Old 11-04-16, 11:27 AM
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Originally Posted by Buckeye Bob View Post
1) Concentrate on my breathing. Get as much oxygen as I can into my lungs. AND breath out as much possible. I found myself when I am close to going into the "red" that I tend to not breath out enough and then I can't breath in as much. In my opinion if you want to climb hills well you have to control your breathing.

2) I try to sit tall to allow my lungs to expand as much as possible. Don't know if it really makes a difference but it makes a difference to me mentally.
This is something you kind of learn SCUBA diving of all places, especially with the older style gear that vented back by the regulator on the tank. When your body is stressed your breathing speeds up, but under most circumstances it's the wrong response because the shallower you breathe the less "used" air you're forcing out and that means less space for new, higher oxygen air to come in. With the old SCUBA regulators the long hoses acted as an extension of your bronchial tubes making it even worse.

By breathing deeply, you increase the oxygen you have available. You end up shifting around where different metabolic processes happen. You have two options once you start getting to that point where the O2 you bring in starts to balance out the O2 used - you can get a little more air and move that goalpost out or you can lower your effort. On flat ground it's easy to do the latter. On a hill there's a limit before you stop fighting gravity. Good posture, open up your shoulders, and breathe deeply, especially out. Make use of that diaphragm!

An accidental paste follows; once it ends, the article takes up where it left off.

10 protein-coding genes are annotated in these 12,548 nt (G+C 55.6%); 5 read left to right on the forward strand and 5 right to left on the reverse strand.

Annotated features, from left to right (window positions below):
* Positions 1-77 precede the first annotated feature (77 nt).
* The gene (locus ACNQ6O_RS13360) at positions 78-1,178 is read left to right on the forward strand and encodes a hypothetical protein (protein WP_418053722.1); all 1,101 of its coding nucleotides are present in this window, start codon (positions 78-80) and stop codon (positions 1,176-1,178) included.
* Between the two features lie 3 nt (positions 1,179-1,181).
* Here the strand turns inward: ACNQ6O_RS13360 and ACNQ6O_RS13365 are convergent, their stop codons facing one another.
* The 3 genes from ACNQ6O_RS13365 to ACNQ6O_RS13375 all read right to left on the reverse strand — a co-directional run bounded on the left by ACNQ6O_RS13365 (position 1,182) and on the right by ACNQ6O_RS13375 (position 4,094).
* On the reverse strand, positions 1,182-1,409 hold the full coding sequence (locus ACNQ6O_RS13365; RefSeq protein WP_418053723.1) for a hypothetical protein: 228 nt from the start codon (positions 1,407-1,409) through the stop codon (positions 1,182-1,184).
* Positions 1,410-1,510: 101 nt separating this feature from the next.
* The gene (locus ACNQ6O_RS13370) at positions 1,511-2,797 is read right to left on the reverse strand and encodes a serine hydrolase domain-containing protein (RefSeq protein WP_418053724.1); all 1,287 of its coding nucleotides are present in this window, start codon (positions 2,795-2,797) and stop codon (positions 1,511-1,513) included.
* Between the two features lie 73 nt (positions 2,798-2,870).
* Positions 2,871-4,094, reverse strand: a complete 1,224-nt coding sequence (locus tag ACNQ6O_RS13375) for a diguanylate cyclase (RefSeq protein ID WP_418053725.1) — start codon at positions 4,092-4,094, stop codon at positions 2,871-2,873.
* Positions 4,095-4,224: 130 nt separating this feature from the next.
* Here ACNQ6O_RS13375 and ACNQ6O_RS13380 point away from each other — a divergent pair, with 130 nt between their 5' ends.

Since you're fighting your body's natural response it takes practice. Unfortunately, it is really (really really) hard to keep yourself working hard enough on flat ground to do this, so hills (or a trainer with a lot of resistance) are normally the only place to work on this skill. If your body doesn't need so much oxygen you'll hyperventilate and that's not good either, so you need to be in a bad place where you need all that extra O2. That's one of the reasons hills and hill repeats are so helpful. If your technique is off you stand to make big gains just from learning to breathe in different conditions - at least while your legs are stronger than your heart and lungs, but your legs catch up quickly if your heart and lungs can push them once in a while.

Hills cause suffering when you're a clyde, but you can minimize it. That makes all riding easier - it's not just for people who want to go out and hammer away. Making hills less of a chore makes JRA rides better because the hard parts are less likely to give you those negative feelings that can drag down the rest of the ride. You can't enjoy your descents (gravity loves clydes! the earth wants us close to her), if you're in a group you feel like you're making people wait too long, all that stuff that kicking yourself mentally really exaggerates in your head.

And, yeah, going into a hill afraid is making things more difficult. You've already defeated yourself at the bottom. I have one hill that's like this for me. It's steep, yeah, but it's very short compared to other hills I go up semi-regularly, and less steep than a number of them. Not sure why - it might be because it is dead flat up to the bottom, or it might be because it's used in the last stage of our big local pro race and it DNFs 70% of remaining riders pretty much every year. Probably that, it's kind of mythical around here.
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